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Under pressure from rights groups, Israel to vaccinate Palestinian prisoners against COVID-19

US Rep. Ilhan Omar (D-MN) (L) talks with Speaker of the House Nancy Pelosi (D-CA) during a rally with fellow Democrats before voting on H.R. 1, or the People Act, on the East Steps of the US Capitol on March 08, 2019 in Washington, DC. (AFP photo)
A volunteer receives a COVID-19 vaccine at Hadassah Hospital in Jerusalem al-Quds, on November 1, 2020.

The Israeli regime says it will begin vaccinating Palestinian prisoners against the COVID-19 as pressure mounts on Tel Aviv from human rights groups.

On Sunday, the Israel Prison Service said in a statement that it would commence vaccinating all incarcerated people against COVID-19, including Palestinians.

It added that “following the vaccination of staff... the vaccination of detainees will begin in prisons in accordance with the medical and operational protocol established by the Prison Service.”

Israel has so far given at least one dose of the COVID-19 vaccine to more than two million of its people, but it came under fire when its public security minister, Amir Ohana, recently announced that Palestinian inmates would be the last ones across the occupied territories to receive such vaccines.

Ohana’s remarks drew waves of condemnation from Israeli and global rights groups, including Amnesty International, as well as the Palestine Liberation Organization (PLO). They strongly called on Tel Aviv to swiftly vaccinate the estimated 4,400 Palestinians held behind bars in Israeli jails.

Furthermore, Israel's Attorney General Avichai Mandelblit had written to Ohana lambasting his comments as “tainted with illegality.”

Figures by the Palestinian Prisoner's Club (PPS) show that some 250 Palestinians in Israeli prisons have so far tested positive for COVID-19.

Separately on Sunday, Human Rights Watch (HRW), for its part, called on Tel Aviv to provide vaccinations for the 2.8 million Palestinians in the occupied West Bank and the two million Palestinians in the densely-populated besieged Gaza Strip.

In a statement, the HRW's Israel and Palestine director Omar Shakir particularly slammed the practice of giving shots to illegal Israeli settlers in the West Bank, but not their Palestinian neighbors.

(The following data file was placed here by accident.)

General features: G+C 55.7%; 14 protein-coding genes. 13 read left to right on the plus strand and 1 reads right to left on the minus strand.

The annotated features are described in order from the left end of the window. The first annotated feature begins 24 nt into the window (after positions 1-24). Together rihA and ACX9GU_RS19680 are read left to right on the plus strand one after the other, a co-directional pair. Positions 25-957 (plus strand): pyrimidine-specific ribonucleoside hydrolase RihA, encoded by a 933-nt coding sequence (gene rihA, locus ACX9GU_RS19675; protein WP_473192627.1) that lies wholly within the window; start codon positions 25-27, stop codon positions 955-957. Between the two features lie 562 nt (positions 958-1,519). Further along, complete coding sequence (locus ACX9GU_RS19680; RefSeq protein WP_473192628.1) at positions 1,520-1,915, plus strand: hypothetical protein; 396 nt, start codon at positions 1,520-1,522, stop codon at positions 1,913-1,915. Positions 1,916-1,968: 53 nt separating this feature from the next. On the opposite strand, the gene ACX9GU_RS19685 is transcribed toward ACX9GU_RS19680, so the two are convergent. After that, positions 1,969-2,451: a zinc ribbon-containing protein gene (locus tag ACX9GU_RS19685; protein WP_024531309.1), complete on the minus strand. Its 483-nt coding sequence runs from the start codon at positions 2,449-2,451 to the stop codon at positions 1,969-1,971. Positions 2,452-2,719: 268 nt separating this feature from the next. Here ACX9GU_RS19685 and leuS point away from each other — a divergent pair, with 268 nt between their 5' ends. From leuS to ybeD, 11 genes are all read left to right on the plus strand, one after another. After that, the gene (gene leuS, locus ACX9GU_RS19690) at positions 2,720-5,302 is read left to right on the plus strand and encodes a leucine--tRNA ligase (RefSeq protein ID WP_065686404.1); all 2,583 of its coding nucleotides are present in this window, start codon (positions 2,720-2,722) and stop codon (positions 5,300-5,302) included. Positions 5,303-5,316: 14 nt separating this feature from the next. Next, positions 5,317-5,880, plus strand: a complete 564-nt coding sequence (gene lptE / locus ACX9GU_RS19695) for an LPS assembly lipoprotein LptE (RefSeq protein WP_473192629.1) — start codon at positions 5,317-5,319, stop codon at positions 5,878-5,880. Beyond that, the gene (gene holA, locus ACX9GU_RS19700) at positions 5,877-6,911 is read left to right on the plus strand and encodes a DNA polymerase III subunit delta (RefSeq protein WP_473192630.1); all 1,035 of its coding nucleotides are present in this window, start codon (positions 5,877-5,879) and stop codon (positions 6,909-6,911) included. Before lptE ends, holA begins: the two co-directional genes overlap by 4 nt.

“Nothing can justify today's reality in parts of the West Bank, where people on one side of the street are receiving vaccines, while those on the other do not, based on whether they're Jewish or Palestinian,” he said, stressing that everyone in the same territory should be given the COVID-19 vaccine, “regardless of their ethnicity.”

The Palestinian Authority (PA), which runs the occupied West Bank, says it has signed contracts with four vaccine providers, including the developer of Russia's Sputnik V.

The PA expects that by mid-March it will be able to supply 70 percent of the Palestinian population, in both the West Bank and Gaza Strip, with the COVID-19 vaccines.

On December 19, Israel began its coronavirus inoculation drive, which included illegal settlers in the West Bank. So far over a million people have received the shot.

In the 1967 Six-Day War, Israel captured and annexed East Jerusalem al-Quds, in a move that has never won international recognition, along with the West Bank and the Gaza Strip.

In 2005, Israel was forced by the Palestinian resistance in Gaza to withdraw its forces and illegal settlers from the enclave. The regime still maintains a tight blockade on the strip.

The crippling land, air and sea blockade on Gaza has dramatically affected the Palestinians' health and their standard of living there.

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